This story was first published on The Reading Room.
It’s a rare, but spectacular thing—a fictional character comes to life for millions of readers worldwide. A truly remarkable character, like a catchy song, can be difficult to get out of your head and/or heart. One of the most beloved characters of all time, Sherlock Holmes, has appeared many times outside of an Arthur Conan Doyle novel. He’s been featured in movies, televisions shows, and, of course, books. Here is a list of seven books by authors so taken by the famous detective and his companions that they were compelled to add an episode to the ongoing saga of his life and times.
Mrs. Hudson and the Spirits’ Curse, by Martin Davies
Mrs. Hudson is the name of Holmes’s newly appointed housekeeper. Along with Flottie, an orphan girl in her care, Mrs. Hudson takes it upon herself to help Holmes and Watson solve their latest case, which involves, as the title suggests, a curse from beyond the natural world.
Moriarty, by Anthony Horowitz
SPOILER ALERT: Holmes isn’t in this one. Moriarty picks up where the Arthur Conan Doyle books end, with Holmes and his nemesis, the eponymous Moriarty, falling off a cliff.
However, this thriller carries on the Holmes legacy by inhabiting the same world and injecting it with dark and urgent matters. A must read for any Holmes fan.
The Final Solution, by Michael Chabon
An 89-year-old retired detective is the protagonist of this one. Though content in retirement, Holmes’ powers of detection are restimulated by a mute boy, whose parrot is stolen. Because this is written by Chabon, readers can expect a more subtle and emotionally profound story than many of the others on this list.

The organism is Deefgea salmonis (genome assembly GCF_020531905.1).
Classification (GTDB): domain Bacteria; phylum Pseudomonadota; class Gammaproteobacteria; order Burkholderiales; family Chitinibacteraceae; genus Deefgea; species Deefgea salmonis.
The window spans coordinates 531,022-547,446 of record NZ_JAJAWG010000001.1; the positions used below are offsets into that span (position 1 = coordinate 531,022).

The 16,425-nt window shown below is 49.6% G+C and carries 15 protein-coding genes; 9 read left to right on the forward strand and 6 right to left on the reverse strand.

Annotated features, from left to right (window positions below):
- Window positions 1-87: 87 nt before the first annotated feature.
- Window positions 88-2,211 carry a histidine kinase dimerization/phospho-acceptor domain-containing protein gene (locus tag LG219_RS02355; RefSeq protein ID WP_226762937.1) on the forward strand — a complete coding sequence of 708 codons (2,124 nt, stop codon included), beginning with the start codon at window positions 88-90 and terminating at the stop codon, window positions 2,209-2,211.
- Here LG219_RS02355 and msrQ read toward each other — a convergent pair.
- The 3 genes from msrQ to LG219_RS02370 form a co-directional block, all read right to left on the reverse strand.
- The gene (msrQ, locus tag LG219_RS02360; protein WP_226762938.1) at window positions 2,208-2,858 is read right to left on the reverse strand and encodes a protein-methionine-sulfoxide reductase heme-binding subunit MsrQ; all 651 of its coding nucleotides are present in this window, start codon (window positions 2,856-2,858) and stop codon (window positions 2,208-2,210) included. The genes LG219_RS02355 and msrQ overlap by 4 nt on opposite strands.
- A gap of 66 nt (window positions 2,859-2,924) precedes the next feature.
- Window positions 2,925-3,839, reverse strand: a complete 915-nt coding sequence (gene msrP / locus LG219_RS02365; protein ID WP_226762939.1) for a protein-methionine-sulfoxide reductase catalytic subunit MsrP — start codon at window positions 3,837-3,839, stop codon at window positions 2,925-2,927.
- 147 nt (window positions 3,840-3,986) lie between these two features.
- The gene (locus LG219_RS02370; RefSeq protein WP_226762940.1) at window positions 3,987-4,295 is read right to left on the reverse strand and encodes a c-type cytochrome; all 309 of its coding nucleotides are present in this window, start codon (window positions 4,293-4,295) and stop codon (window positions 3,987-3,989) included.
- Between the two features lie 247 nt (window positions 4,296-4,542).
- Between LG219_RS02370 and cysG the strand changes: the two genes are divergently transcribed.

The Italian Secretary, by Caleb Carr
The Italian Secretary begins with Holmes in the midst of dealing with a series of assassination attempts on Queen Victoria. Throughout, the book is an interesting mix of darkness and humor. An entertaining read for anyone wanting to spend a little more time with Holmes and Watson.
Slight Trick of the Mind, by Mitch Cullin
A Slight Trick of the Mind, like Chabon’s book, picks up with Holmes in retirement. He’s 93 and living in a remote Sussex farmhouse with his housekeeper and her son.
Also like the Chabon novel, Holmes emerges from retirement to solve one final case.
The Beekeeper’s Apprentice, by Laurie R. King
As the title suggests, the beekeeper (Holmes) finds an apprentice named Mary Russell, who is an intellectual equal and helps Holmes solve the story’s mystery regarding the kidnapped daughter of an American senator.
Death Cloud, by Andrew Lane
Unique among the novels on this list, Death Cloud, focuses on Holmes’ early years.
In this novel, the first in a series, Holmes is fourteen and staying with his uncle and aunt while on break from boarding school. When two locals die with plague-like symptoms, Holmes sets out to discover what really happened.